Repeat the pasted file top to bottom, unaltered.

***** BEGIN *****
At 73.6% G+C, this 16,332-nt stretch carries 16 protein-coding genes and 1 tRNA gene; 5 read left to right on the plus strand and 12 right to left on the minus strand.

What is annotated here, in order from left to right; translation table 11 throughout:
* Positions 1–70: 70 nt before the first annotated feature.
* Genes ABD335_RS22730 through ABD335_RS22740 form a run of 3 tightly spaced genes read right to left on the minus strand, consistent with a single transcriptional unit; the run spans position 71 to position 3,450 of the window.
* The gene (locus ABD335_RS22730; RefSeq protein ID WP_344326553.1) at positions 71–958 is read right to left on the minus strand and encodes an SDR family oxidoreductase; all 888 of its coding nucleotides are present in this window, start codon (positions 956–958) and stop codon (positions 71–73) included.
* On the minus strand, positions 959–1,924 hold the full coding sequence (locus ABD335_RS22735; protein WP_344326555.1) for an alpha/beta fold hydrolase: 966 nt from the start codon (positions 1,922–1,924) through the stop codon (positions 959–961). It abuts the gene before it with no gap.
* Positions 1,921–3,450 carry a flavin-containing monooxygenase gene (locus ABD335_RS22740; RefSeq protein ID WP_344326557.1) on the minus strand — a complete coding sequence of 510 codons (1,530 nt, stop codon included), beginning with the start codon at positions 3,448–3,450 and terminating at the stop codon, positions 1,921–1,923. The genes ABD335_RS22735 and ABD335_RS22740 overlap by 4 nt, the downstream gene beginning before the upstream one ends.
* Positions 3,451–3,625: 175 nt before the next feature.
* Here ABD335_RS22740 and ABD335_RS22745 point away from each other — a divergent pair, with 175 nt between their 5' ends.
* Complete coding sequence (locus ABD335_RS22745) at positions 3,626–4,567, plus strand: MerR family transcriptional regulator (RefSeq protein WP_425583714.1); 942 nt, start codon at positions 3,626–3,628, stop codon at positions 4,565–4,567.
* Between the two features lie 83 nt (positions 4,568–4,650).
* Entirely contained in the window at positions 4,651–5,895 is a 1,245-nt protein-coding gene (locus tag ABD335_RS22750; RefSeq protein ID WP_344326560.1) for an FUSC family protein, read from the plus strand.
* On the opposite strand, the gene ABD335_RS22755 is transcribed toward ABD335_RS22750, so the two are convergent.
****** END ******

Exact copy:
At 73.6% G+C, this 16,332-nt stretch carries 16 protein-coding genes and 1 tRNA gene; 5 read left to right on the plus strand and 12 right to left on the minus strand.

What is annotated here, in order from left to right; translation table 11 throughout:
* Positions 1–70: 70 nt before the first annotated feature.
* Genes ABD335_RS22730 through ABD335_RS22740 form a run of 3 tightly spaced genes read right to left on the minus strand, consistent with a single transcriptional unit; the run spans position 71 to position 3,450 of the window.
* The gene (locus ABD335_RS22730; RefSeq protein ID WP_344326553.1) at positions 71–958 is read right to left on the minus strand and encodes an SDR family oxidoreductase; all 888 of its coding nucleotides are present in this window, start codon (positions 956–958) and stop codon (positions 71–73) included.
* On the minus strand, positions 959–1,924 hold the full coding sequence (locus ABD335_RS22735; protein WP_344326555.1) for an alpha/beta fold hydrolase: 966 nt from the start codon (positions 1,922–1,924) through the stop codon (positions 959–961). It abuts the gene before it with no gap.
* Positions 1,921–3,450 carry a flavin-containing monooxygenase gene (locus ABD335_RS22740; RefSeq protein ID WP_344326557.1) on the minus strand — a complete coding sequence of 510 codons (1,530 nt, stop codon included), beginning with the start codon at positions 3,448–3,450 and terminating at the stop codon, positions 1,921–1,923. The genes ABD335_RS22735 and ABD335_RS22740 overlap by 4 nt, the downstream gene beginning before the upstream one ends.
* Positions 3,451–3,625: 175 nt before the next feature.
* Here ABD335_RS22740 and ABD335_RS22745 point away from each other — a divergent pair, with 175 nt between their 5' ends.
* Complete coding sequence (locus ABD335_RS22745) at positions 3,626–4,567, plus strand: MerR family transcriptional regulator (RefSeq protein WP_425583714.1); 942 nt, start codon at positions 3,626–3,628, stop codon at positions 4,565–4,567.
* Between the two features lie 83 nt (positions 4,568–4,650).
* Entirely contained in the window at positions 4,651–5,895 is a 1,245-nt protein-coding gene (locus tag ABD335_RS22750; RefSeq protein ID WP_344326560.1) for an FUSC family protein, read from the plus strand.
* On the opposite strand, the gene ABD335_RS22755 is transcribed toward ABD335_RS22750, so the two are convergent.